, Volume 98, Issue 1-4, pp 123-141

The Yungul carbonatite dykes associated with the epithermal fluorite deposit at Speewah, Kimberley, Australia: carbon and oxygen isotope constraints on their origin

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Abstract

The Yungul carbonatite dykes at Speewah in the Kimberley region of Western Australia were emplaced along a north-trending splay from the northeast-trending Greenvale Fault located at the western boundary of the Halls Creek Orogen. The Yungul carbonatite dykes intrude a thick composite sill of the Palaeoproterozoic Hart Dolerite (~1,790 Ma), consisting of tholeiitic dolerite and gabbro with its felsic differentiates that form the Yilingbun granophyres and associated granites. The carbonatite dykes consist of massive, calcite carbonatite that host very coarse, pegmatitic veins and pods of calcite, and have largely replaced (carbonatitized) and fenitized the country rock Hart Dolerite suite in a zone up to 150 m wide. Dykes of red-brown siliceous fluidized-breccia and epithermal-textured veins consisting of bladed quartz, adularia and fluorite are closely associated with the carbonatite dykes. The Yungul carbonatites are closely associated with fluorite occurrences with resources currently reported as 6.7 Mt at 24.6% CaF2. The precise age of the Yungul carbonatite is not known, although it is believed to be post early Cambrian. The total REE content of the Yungul carbonatite is low (174.0–492.8 ppm; La/Yb 2.28–10.74) and thus atypical for calciocarbonatite. Chondrite-normalized REE patterns for the carbonatite are relatively flat compared to average calciocarbonatite, and show small negative Eu anomalies. These unusual geochemical features may have been acquired from the Hart Dolerite suite during emplacement of the carbonatite, a process that involved extensive replacement and fenitization of country rocks. Carbon and oxygen isotope compositions of massive calcite carbonatite and the coarse calcite veins and pods from the carbonatite suggest a deep-seated origin. The C and O isotope compositions show an overall positive correlation that can be attributed to both magmatic and magmatic-hydrothermal processes in their evolution. The magmatic δ13C-δ18O trend is also indicative of crustal contamination and/or low-temperature water/rock exchange. The carbon isotopic compositions have δ13C values that range from about −5.2‰ to −6.3‰ that support a mantle-derived origin for the Yungul carbonatites and are consistent with earlier conclusions based on whole-rock geochemistry and radiogenic isotopes studies.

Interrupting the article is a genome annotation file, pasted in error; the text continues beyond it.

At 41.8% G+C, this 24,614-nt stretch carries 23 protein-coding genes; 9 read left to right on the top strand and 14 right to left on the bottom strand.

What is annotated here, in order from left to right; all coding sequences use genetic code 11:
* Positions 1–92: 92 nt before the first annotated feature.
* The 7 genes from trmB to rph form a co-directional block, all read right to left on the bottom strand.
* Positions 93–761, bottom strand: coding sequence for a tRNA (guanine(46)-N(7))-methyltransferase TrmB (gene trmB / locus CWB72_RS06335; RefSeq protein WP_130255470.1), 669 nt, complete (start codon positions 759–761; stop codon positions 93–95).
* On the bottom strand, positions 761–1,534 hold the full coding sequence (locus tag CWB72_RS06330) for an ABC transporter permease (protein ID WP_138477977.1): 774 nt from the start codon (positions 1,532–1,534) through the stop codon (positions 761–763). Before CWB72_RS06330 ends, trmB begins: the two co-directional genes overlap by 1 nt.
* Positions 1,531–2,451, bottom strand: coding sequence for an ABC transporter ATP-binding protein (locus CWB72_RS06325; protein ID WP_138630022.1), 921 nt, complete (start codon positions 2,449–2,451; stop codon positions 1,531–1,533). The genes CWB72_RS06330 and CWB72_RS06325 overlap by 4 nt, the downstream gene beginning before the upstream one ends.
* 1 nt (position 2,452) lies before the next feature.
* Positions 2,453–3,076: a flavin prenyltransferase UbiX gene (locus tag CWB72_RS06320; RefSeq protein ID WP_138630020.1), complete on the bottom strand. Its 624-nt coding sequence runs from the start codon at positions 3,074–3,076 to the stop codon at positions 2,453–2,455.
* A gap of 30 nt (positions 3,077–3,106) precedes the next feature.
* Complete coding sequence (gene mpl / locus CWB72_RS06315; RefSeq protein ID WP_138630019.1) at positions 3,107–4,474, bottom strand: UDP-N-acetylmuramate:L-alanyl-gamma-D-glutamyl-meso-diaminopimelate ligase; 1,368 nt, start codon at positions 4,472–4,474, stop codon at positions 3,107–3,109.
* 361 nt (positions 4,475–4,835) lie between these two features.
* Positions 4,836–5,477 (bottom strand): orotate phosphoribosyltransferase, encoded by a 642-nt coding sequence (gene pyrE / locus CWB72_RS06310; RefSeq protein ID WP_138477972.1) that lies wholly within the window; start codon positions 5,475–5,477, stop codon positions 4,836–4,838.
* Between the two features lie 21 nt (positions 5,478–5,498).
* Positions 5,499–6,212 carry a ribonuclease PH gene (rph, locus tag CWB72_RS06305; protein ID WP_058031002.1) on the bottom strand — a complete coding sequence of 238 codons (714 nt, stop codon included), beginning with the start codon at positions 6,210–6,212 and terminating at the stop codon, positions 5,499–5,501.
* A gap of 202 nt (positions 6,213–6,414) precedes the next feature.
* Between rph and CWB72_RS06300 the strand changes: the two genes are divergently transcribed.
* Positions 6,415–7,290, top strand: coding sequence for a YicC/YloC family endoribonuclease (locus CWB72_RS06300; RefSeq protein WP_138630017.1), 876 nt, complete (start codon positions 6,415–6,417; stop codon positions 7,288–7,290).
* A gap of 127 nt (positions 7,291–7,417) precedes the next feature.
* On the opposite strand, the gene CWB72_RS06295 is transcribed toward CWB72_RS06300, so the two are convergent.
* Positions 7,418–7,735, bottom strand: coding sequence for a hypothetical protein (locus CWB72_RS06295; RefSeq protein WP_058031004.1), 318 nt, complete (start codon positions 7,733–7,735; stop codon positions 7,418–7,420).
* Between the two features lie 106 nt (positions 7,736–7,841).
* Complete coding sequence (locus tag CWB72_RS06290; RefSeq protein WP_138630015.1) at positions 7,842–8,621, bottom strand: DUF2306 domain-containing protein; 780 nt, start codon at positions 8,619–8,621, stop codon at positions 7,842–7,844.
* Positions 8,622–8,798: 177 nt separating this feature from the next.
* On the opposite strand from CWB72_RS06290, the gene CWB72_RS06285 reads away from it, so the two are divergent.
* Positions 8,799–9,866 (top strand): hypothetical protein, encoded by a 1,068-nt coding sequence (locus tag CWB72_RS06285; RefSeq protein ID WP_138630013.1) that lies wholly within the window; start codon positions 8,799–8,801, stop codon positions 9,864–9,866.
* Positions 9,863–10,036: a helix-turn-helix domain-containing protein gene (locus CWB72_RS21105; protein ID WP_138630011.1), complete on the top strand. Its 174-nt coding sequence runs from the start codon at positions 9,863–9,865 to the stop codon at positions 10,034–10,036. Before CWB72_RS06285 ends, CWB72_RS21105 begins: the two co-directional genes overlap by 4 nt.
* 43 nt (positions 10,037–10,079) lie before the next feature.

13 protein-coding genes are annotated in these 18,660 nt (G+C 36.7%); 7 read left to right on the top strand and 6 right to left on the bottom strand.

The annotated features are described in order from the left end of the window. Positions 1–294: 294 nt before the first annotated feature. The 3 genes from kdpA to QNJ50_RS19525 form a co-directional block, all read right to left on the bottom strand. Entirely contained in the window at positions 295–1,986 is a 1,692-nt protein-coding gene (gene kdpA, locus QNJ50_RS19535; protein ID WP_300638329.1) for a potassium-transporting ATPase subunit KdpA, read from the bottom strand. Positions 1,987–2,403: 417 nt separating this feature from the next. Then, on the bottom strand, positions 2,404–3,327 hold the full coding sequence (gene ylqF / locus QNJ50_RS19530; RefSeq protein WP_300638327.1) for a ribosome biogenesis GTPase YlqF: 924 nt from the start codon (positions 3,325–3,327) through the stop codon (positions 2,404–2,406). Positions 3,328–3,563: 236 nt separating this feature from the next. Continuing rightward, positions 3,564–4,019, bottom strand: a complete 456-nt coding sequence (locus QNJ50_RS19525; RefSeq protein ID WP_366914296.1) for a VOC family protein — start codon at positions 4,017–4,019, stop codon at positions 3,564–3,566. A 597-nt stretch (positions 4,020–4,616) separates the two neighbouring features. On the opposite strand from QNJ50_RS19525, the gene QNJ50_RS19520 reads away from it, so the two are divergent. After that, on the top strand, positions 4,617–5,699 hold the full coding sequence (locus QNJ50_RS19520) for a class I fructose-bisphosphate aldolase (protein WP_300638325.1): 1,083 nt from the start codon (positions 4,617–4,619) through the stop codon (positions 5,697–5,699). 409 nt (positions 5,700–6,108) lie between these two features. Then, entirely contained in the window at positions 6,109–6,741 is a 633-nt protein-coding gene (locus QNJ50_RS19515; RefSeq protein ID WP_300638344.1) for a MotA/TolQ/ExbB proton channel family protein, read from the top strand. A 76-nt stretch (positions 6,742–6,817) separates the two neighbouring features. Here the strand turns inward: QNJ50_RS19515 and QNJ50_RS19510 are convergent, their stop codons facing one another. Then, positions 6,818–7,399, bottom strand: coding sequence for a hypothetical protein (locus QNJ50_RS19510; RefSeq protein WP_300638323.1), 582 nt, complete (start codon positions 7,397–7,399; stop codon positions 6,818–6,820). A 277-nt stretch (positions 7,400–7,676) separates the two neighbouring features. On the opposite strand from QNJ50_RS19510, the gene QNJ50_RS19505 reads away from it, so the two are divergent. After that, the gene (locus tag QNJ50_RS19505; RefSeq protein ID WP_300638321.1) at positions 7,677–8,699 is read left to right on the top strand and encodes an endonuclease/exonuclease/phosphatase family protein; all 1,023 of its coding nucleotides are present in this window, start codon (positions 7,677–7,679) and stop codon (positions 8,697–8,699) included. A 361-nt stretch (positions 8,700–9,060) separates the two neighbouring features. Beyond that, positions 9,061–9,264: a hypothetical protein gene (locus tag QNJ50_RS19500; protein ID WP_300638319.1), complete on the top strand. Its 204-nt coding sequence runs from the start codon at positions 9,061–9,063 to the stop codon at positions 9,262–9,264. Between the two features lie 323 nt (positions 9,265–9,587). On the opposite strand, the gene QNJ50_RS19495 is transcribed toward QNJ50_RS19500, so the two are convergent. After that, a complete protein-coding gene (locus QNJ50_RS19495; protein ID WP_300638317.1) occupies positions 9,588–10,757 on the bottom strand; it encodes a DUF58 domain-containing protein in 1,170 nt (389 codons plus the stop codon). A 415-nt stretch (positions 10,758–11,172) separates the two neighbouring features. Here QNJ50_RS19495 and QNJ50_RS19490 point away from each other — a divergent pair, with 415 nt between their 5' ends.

Editorial handling: A. Simonetti